militant, on the other hand, life experience should increase one’s information
10Tabellini (2009) uses this question in a similar vein.
11We test the robustness of our results using ordered logit and nothing changes.
12See Wolfinger and Rosestone (1980) for a survey.
and retired people may have more time in their hands. According to the liter-
ature, marital status should not be such an important determinant of interest
in politics. Higher income households should be more interested in politics.
Interest in politics and political action should be more diffused among men.
The results reported in Table 1 are broadly in line with previous findings.
In our sample, interest in politics grows with income and education13. Men
are always more interested in politics and more active in political activity. The
relationship between interest in politics and age is u-shaped. Employed people
are more likely to discuss politics than people out of the labor force (the ex-
cluded group) and the unemployed. There is no difference for many measures
of political action between employed and the unemployed, on the other hand
unemployed people are more likely to participate in the occupation of build-
ings, as expected. Married and single people are more interested and tend to
discuss more about political matters than divorced people. On the other hand
married people are more reluctant to participate in political activism, contrary
to singles who are especially more likely to attend demonstrations. The most
likely interpretation is that singles have more time since they (generally) have
no children, and they may be more left leaning.14
Our variable on the strength of family ties is always significant with the
expected sign even after controlling for country and year fixed effects and the
whole range of individual controls. Individuals with strong family ties are con-
sistently less interested in politics and also less likely to participate to any form
of political activity from discussing politics to provide voluntary work for a po-
litical party to the most active forms of political participation, such as strikes,
demonstrations or signing a petition. The magnitude of the coefficients is not
negligible: moving from the lowest 5th percentile to the highest 5th percentile of
the strength of family ties is equivalent to the impact of belonging to the highest
income group of the income distribution and slightly smaller than the effect of
having only primary education relative to the highest level of education. The
impact is therefore substantial as income and education are the most important
determinants of political participation.
Table 2 shows results on inward looking attitudes. In particular, we show
evidence of a negative correlation between family ties and trust, but a positive
correlation between family ties and trust in the family. This negative association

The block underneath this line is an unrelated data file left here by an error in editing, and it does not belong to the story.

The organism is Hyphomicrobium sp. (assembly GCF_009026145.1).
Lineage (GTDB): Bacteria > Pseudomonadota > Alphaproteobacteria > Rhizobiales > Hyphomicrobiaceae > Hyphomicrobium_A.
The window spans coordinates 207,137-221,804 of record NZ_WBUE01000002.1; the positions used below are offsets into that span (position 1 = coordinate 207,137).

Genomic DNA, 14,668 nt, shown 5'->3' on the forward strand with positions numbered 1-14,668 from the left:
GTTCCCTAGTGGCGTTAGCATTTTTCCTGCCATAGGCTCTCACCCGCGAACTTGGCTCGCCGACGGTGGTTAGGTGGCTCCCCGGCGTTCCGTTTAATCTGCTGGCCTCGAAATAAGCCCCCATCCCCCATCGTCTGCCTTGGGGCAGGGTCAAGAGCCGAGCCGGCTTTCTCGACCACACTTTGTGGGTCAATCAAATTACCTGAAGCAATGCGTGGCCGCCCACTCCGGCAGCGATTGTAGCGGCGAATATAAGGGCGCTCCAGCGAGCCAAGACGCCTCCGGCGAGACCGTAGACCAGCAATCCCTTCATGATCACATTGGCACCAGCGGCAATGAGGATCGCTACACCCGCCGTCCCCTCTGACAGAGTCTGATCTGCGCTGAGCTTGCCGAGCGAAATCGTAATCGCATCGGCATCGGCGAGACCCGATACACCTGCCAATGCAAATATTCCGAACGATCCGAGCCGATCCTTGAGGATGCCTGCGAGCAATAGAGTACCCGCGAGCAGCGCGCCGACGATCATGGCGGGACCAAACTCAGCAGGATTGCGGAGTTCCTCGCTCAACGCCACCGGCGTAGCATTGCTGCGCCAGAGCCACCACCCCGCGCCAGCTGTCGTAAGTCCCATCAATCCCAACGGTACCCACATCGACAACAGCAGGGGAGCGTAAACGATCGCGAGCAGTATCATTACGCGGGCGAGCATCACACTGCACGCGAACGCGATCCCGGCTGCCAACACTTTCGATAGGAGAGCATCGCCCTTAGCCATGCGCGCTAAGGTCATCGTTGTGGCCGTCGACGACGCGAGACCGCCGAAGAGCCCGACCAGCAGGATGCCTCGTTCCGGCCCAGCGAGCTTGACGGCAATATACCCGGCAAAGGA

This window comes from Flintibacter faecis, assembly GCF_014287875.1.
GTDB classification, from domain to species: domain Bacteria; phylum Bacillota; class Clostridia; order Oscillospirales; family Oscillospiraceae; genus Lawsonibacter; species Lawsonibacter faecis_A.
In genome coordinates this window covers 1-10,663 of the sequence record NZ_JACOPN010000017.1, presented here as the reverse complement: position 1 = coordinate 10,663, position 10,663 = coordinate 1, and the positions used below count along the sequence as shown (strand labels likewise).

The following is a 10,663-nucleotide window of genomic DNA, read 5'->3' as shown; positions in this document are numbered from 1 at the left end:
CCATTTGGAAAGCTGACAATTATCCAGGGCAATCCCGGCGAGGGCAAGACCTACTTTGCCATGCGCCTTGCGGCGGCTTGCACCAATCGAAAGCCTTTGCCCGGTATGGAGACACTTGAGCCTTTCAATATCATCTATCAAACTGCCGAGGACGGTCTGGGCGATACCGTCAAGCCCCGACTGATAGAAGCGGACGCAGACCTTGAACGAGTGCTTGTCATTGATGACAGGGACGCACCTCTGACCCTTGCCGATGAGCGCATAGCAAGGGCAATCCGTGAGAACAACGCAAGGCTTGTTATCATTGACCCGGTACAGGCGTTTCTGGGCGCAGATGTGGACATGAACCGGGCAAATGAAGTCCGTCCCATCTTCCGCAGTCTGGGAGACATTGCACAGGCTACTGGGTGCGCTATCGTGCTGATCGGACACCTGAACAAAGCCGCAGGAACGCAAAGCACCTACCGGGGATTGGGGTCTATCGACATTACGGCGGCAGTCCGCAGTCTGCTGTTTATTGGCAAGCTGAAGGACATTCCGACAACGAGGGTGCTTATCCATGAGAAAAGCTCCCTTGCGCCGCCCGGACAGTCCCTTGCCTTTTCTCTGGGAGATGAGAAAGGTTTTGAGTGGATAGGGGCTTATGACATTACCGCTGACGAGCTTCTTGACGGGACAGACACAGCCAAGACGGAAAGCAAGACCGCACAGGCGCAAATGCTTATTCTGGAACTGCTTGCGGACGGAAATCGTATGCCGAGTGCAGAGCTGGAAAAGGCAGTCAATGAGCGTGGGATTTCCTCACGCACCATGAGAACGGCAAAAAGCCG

between trusting the family and generalized trust, a critical component of social
capital has been the core of the amoral familism hypothesis of Banfield (1958).
That is the amoral familist equilibrium is an extreme version of a situation in
which trust for family members is absolute and mistrust of everybody else just
as strong. The impact of family ties on trust is also substantial, moving from the
lowest 5th percentile to the highest 5th percentile of the strength of family ties
is equivalent to almost double the effect of the impact of having only primary
education and of belonging to the highest level of the income distribution.
13The effect of education is consistent with the analysis of Glaeser, Ponzetto and Shleifer
(2007) on the role of education in sustaining democratic institutions and political participation.
14Also political activism related to gay group activities would be primarily performed by
We finally look at two other variables which should help to perpetuate amoral
familism across generations: these variables are obedience as one of the most
important values that should be transmitted to children and the reluctance
to change the society. Results are consistent with our prior: individuals with
strong family ties also think that children should be obedient and that society
should be valiantly defended and not radically changed.
on obedience strong family ties tend to persist15. The magnitude of the effect
is comparable to the impact of family ties on trust.
Given the emphasis
3 Evidence on immigrants
We now turn to evidence drawn from immigrants.
duction, several papers have used this approach to help establish causality and
to test whether cultural traits travel with people. That is, if immigrants behave
in their new country of residence as at home this shows two things. First, the